The Hidden Fortress appears in an aspect ratio of approximately 2.39:1 on this Blu-ray Disc. While not the strongest image I’ve seen from Criterion, the transfer held up well given its age.
For the most part, sharpness satisfied. I noticed a few mildly soft elements, but these didn’t appear with any frequency. Instead, the movie tended to be accurate and concise. The image lacked jaggies or moiré effects, and it suffered from no edge haloes. The transfer didn’t seem to suffer from obvious noise reduction, as it looked smooth and cinematic.
Only a smattering of print flaws cropped up here. I noticed a few small marks and streaks, but those were modest and not intrusive. Blacks seemed dark and rich, while low-light shots demonstrated appropriate clarity and smoothness. This was a pleasing image without notable concerns.
In terms of audio, Fortress comes with two separate soundtracks, both of which could be considered “original”. In addition to the expected LPCM monaural mix, we got a DTS-HD MA 3.0 rendition. The latter replicated “Perspecta Sound”, a 1950s format that utilized a form of fake stereo.
The notion of artificial stereo didn’t sound promising to me, and the end result didn’t satisfy. On the positive side, the imaging lacked distracting elements; it didn’t use gimmicky panning or movement, so it didn’t create an annoying soundscape packed full of bad attempts at “range”.
On the negative side, though, the whole thing lacked much sonic purpose. The 3.0 mix tended to spread vaguely across the front without much specificity in terms of location. Sure, it filled the three front channels but to what purpose? The speakers gave us general “stereo” at best, so they didn’t add any obvious breadth to the proceedings.
Audio quality also took a hit when I listened to the 3.0 track, though not a major one. Music suffered the most, as louder pieces of score sounded a bit rough and distorted. Speech was decent; the lines could seem somewhat edgy, but they were reasonably clear. Effects were about the same; I wouldn’t call them accurate, but they failed to display notable problems.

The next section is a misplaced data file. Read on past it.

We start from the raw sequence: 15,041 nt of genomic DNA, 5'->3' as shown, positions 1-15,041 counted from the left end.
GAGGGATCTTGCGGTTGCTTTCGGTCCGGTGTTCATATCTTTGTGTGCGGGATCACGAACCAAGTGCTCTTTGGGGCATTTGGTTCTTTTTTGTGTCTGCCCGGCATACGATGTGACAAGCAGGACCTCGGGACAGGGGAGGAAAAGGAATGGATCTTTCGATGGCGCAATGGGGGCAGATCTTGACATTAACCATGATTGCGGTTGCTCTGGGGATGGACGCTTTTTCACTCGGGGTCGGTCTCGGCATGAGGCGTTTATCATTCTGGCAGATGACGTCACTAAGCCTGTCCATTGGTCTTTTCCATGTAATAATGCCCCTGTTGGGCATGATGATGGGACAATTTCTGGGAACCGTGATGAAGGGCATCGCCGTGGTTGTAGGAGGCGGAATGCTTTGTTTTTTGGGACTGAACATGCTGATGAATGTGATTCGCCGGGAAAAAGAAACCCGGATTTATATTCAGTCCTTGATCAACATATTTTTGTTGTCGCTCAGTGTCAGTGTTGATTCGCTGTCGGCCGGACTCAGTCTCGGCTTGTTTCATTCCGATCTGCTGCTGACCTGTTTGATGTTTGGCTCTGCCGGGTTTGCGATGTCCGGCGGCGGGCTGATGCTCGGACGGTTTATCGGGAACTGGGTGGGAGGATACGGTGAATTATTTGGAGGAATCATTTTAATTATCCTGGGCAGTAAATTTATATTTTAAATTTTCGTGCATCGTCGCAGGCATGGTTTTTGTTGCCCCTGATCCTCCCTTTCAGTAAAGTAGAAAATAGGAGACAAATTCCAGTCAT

Perhaps I would’ve felt more impressed by the quality of the 3.0 mix if I didn’t compare it to the more pleasing monaural track. The latter was smoother and more natural in all ways. It didn’t show greater depth or dynamic range, but it lacked the roughness of the 3.0 track. Unless you’re desperate to fill all three front channels, stick with the more satisfying monaural version.
As we shift to the set’s extras, we launch with an audio commentary from film historian Stephen Prince. He delivers a running, screen-specific discussion of cinematic techniques and widescreen framing, story, characters and themes, the movie’s impact and subsequent influence, cast and performances, historical components/reflections, music, connections to other Kurosawa films, and some additional topics.
For the most part, Prince gives us a good look at the film. On the negative side, he occasionally tends to simply narrate the movie, but that doesn’t happen too often. Instead, he usually digs into production and thematic issues well and makes this a useful take.
Next comes a 2003 documentary called Akira Kurosawa: It Is Wonderful to Create. It fills 40 minutes, 54 seconds with info from Kurosawa as well as script supervisor Teruyo Nogami, filmmaker Masahiro Takase, production designer Yoshiro Muraki, set decorator Koichi Hamamura, cinematographers Saito Takao and Daisaku Kimura, producer Yoichi Matsue, actor’s son Shiro Mifune, and actors Misa Uehara, Takeshi Kato, Yoshio Tsuchiya, Toshiro Mifune, Masayuki Yui, Keiju Kobayashi and Yu Fujiki.
The show looks at aspects of Hidden Fortress such as cast and performances, stunts and action, sets and locations, cinematography and widescreen framing, the use of horses, and other topics. “Create” offers a positive overview of the production. It covers a nice variety of subjects and comes with plenty of fun anecdotes along the way to make it a lively, enjoyable program.
In addition to the film’s trailer, we get George Lucas on Akira Kurosawa. In this eight-minute, eight-second chat from 2001, the director discusses his early life experiences with Kurosawa’s work and his thoughts about the director’s style as well as the influence Fortress had on Star Wars. Lucas doesn’t tell us anything especially memorable, but this ends up as an enjoyable chat.
A second disc provides a DVD copy of Fortress. This set includes the same extras as the Blu-ray.
Finally, the package includes a 16-page booklet. It features an essay from film professor Catherine Russell as well as photos and credits. It completes the set in a satisfying manner.
Perhaps I need to watch The Hidden Fortress again without Star Wars in my head. Whether due to comparisons between those films or not, Fortress doesn’t do a lot for me; it offers decent entertainment but never quite comes to life as vividly as I think it should. The Blu-ray provides very good picture as well as more than acceptable audio and a mix of interesting bonus materials. Though not one of my favorite Kurosawa movies, this Blu-ray represents Fortress well.